In previous reports, ExPEC strains from group B2 have been shown to contain more virulence factors than those from groups A and B1 [15, 22, 30]. However, our strains showed on average 4 to 5 virulence factors genes, regardless of the phylogenetic group, and despite the correlation between the presence of virulence genes and strains belonging to phylogenetic group B2, some isolates from group B2 were found to have few virulence genes, whereas some isolates from groups A and B1 had up to 8 virulence genes, while some strains of group B2 with a greater number of virulence factors had 8 virulence genes too (Table 3). Thus, although some isolates from groups A and B1 are limited in their virulence gene content and are not likely to be highly virulent, others in these groups contained multiple virulence factors genes that could contribute to extraintestinal virulence.
Similarly, the virulence genes are not only associated with the PAIs, because some ExPEC also harbor virulence genes in plasmids . Furthermore, PAI are located in regions of high genetic mobility, which show elements that allow recombination and, consequently, PAI rearrangement, deletion, and/or acquisition of foreign DNA .
Given the importance of plasmids as mobile elements in the horizontal gene transfer, the plasmid profile was investigated. In this study, 14 strains showed these plasmids, which ranged from 1 to 5 plasmids per strain, and three plasmids transferred to another E. coli by conjugation, appearing to be conjugative plasmids. The transconjugants (sample 5, 17, and 19) received genes iutA, ompT, hlyF, iroN, traT, and iss, showing the possible presence of these virulence genes in plasmids (Table 5). Thus, the presence of transferable plasmids in E. coli isolated from hemocultures can contribute to the horizontal transfer of virulence genes to nonpathogenic isolates and interestingly the conjugative plasmids 5.2, from strain 5, had iss, iroN, ompT, and hlyF genes, whose genes are generally present in typical APEC plasmids in a conserved virulence plasmidic (CVP) region . These findings support the idea that APEC or E. coli from commercial chicken carcasses has a potential zoonotic risk, as well as serves as a reservoir for virulence genes for ExPEC strains [9, 28, 33].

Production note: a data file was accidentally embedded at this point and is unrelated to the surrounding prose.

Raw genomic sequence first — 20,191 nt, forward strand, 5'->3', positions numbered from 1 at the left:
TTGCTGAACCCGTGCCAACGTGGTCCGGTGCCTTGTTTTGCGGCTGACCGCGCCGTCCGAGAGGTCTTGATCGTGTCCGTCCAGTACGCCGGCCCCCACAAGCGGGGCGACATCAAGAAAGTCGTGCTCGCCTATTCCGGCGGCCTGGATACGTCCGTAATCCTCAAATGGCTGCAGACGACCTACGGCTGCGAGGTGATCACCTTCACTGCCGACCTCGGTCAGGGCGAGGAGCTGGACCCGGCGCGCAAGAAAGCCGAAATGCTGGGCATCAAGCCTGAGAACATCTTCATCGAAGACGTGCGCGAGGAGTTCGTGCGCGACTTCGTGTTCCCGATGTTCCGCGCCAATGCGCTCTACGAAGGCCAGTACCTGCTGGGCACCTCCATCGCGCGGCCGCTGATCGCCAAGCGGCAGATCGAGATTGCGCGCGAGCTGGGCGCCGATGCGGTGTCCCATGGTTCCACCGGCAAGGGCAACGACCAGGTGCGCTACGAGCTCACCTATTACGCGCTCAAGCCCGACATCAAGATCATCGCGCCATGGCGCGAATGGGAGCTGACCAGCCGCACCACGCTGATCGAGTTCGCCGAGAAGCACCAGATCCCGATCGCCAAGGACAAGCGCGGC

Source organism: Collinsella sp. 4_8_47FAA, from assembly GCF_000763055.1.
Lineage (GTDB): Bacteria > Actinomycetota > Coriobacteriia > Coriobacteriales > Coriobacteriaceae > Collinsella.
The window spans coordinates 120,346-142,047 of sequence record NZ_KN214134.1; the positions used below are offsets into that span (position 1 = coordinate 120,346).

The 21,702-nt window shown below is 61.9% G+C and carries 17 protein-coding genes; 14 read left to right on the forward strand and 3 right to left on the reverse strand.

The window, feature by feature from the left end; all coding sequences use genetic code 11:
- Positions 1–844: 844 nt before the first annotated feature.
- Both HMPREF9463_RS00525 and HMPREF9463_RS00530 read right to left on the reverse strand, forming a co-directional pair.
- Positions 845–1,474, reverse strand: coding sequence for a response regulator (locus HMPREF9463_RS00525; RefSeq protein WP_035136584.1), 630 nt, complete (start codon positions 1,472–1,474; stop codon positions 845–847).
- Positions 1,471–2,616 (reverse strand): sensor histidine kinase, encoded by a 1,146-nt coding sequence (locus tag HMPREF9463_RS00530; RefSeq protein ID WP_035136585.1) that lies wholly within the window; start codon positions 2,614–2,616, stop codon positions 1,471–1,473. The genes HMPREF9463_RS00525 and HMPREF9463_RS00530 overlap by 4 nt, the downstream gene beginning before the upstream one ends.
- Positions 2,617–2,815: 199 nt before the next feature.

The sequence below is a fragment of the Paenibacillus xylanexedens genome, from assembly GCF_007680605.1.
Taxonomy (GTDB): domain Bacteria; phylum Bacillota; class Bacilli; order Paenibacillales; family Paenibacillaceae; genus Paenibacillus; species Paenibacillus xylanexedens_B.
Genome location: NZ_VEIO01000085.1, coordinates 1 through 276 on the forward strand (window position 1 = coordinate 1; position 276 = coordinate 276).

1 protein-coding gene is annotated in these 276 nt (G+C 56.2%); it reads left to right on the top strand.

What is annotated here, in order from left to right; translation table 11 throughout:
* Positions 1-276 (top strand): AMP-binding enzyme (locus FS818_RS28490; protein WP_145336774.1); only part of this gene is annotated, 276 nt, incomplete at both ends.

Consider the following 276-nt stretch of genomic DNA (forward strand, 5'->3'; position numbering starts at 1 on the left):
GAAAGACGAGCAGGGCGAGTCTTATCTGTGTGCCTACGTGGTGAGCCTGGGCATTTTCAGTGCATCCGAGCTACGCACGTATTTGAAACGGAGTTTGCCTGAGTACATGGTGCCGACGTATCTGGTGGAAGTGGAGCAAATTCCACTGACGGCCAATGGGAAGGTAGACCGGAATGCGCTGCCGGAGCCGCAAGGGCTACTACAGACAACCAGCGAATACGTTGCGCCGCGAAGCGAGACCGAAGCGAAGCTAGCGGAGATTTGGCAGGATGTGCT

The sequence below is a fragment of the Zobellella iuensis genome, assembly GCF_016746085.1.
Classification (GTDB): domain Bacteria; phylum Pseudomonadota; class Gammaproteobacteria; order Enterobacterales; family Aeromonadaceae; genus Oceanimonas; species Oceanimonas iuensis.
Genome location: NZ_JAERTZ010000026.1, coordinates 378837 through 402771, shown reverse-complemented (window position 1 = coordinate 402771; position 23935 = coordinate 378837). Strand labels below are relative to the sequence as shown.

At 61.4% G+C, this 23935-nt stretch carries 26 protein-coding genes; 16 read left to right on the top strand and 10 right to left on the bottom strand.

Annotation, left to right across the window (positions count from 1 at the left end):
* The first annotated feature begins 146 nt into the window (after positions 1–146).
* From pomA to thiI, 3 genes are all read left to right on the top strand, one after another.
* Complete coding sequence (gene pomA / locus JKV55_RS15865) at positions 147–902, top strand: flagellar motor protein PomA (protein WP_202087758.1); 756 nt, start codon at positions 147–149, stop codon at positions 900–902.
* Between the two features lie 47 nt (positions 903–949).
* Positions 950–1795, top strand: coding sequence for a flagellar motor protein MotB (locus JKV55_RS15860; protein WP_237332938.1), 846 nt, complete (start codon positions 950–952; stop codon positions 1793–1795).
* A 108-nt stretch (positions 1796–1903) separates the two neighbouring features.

As ExPEC pathogenicity is due to genetic features such as virulence genes, pathogenicity islands, and plasmids associated with the virulence, the study of genetic factors is important to better understand these important pathogens. Thus, for the screening and even prevention of blood-borne diseases caused by ExPECs, further research should be conducted on the genetic features associated with the virulence of these pathogens. Although in stool samples of healthy people the presence of commensal strains is common, our results showed that the intestinal microbiota may harbor E. coli of phylogenetic group B2. Also E. coli with PAIs and virulence genes suggest that the intestinal microbiota may act as a reservoir of ExPEC with virulence genetic factors present at the E. coli from blood stream infection.
Conflict of Interests
The authors declare that they have no conflict of interests.
This study was supported by Decit/SCTIE/MS/CNPq, FundaçãoAraucária (Edital PPSUS: Gestão Compartilhada em Saúde—2009).